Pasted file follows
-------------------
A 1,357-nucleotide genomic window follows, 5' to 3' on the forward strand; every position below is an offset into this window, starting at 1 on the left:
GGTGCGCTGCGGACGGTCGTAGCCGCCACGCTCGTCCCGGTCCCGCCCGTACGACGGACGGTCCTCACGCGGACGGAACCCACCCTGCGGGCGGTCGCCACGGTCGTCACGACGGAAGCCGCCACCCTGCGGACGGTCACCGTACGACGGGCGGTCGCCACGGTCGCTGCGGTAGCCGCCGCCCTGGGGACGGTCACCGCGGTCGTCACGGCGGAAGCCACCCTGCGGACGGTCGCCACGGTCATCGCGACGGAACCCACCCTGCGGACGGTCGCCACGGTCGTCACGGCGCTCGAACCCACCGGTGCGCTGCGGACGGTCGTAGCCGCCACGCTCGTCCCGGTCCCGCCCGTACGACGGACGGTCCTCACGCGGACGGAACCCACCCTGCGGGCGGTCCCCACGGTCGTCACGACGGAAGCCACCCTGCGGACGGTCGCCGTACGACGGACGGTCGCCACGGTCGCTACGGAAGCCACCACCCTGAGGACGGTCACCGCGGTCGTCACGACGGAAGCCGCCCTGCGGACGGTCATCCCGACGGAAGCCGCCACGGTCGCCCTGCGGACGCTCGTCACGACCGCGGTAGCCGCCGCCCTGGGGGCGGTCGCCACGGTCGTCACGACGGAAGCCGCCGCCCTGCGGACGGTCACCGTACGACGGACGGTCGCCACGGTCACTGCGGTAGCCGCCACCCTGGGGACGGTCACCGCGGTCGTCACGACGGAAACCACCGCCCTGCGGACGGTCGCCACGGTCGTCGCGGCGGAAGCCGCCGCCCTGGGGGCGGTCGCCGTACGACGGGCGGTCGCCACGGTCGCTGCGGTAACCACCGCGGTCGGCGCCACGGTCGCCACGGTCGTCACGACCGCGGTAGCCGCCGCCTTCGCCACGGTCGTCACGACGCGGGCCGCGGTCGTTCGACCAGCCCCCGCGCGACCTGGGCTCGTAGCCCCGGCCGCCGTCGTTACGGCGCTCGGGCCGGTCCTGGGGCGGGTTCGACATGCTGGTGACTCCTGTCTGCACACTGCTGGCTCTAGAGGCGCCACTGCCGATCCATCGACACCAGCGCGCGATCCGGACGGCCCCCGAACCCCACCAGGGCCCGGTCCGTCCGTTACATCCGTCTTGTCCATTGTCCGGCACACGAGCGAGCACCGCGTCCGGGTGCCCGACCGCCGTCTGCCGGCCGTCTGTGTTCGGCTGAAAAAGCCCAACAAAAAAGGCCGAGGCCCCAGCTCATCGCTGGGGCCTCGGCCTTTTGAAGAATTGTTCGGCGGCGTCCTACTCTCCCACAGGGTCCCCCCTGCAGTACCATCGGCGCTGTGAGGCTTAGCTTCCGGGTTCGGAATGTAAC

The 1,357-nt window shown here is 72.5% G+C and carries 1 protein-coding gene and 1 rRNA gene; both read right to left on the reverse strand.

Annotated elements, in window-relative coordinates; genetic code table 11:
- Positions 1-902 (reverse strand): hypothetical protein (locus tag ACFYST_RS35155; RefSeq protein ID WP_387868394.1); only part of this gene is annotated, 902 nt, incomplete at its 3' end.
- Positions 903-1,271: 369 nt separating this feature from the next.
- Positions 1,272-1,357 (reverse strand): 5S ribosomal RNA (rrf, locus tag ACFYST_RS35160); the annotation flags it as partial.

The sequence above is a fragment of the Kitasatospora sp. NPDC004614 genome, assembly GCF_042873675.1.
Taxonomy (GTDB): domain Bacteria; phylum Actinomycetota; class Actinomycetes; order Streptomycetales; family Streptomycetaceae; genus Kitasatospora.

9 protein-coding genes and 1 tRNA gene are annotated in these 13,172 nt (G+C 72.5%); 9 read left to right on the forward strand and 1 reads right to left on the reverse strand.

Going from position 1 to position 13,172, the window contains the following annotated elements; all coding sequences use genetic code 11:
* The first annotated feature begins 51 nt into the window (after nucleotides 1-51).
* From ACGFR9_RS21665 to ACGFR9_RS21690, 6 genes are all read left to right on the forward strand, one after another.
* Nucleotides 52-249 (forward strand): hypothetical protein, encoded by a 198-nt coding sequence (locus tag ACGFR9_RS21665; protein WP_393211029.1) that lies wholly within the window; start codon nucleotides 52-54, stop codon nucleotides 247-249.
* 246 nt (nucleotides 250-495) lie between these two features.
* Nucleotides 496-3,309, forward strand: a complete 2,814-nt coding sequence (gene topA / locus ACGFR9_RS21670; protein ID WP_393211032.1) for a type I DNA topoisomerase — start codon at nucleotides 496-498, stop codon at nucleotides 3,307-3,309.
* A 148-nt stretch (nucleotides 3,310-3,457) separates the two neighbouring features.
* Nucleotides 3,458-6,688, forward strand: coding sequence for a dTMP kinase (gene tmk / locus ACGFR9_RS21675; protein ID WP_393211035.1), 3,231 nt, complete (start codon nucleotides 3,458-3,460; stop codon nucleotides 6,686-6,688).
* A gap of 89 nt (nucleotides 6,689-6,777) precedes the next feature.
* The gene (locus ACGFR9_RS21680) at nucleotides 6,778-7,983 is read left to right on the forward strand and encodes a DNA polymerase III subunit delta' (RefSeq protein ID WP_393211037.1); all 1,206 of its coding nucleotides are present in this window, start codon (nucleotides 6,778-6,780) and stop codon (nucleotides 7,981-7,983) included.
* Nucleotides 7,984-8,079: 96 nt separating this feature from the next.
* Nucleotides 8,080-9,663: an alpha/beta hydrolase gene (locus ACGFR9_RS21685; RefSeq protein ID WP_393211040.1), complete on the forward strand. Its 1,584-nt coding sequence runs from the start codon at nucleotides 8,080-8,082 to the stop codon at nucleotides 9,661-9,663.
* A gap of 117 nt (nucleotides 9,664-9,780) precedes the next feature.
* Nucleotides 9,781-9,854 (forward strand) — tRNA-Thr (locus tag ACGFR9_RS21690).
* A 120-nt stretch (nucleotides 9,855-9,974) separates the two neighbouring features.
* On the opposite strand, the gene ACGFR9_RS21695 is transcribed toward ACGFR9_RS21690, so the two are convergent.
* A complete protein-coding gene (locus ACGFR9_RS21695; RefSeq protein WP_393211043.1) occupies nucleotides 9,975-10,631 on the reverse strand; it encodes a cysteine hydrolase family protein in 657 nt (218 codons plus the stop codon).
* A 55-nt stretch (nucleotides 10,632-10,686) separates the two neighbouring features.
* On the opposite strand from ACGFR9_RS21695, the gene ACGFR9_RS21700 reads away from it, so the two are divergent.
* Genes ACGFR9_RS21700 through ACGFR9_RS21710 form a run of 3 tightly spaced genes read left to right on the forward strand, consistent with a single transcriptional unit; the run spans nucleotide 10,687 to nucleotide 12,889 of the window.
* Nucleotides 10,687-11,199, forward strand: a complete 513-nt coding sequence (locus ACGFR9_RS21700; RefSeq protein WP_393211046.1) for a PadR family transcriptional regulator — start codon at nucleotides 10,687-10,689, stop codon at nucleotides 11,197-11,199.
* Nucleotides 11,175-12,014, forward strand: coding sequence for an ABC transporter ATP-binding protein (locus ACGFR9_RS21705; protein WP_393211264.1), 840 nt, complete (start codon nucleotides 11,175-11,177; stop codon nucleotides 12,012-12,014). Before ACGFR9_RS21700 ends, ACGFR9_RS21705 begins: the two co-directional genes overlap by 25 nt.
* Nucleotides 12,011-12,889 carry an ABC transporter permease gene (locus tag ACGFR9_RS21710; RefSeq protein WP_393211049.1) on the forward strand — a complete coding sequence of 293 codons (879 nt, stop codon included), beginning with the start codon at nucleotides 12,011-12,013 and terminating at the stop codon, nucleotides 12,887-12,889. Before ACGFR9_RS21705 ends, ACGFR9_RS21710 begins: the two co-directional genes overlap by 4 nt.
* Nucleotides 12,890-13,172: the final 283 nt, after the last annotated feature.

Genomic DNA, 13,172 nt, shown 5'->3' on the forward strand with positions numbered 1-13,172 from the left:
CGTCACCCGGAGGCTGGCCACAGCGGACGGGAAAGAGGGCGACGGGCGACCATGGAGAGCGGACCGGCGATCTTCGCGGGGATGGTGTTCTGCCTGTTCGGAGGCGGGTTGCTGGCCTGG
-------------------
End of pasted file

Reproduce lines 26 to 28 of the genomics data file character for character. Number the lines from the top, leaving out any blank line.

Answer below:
* On the opposite strand, the gene ACGFR9_RS21695 is transcribed toward ACGFR9_RS21690, so the two are convergent.
* A complete protein-coding gene (locus ACGFR9_RS21695; RefSeq protein WP_393211043.1) occupies nucleotides 9,975-10,631 on the reverse strand; it encodes a cysteine hydrolase family protein in 657 nt (218 codons plus the stop codon).
* A 55-nt stretch (nucleotides 10,632-10,686) separates the two neighbouring features.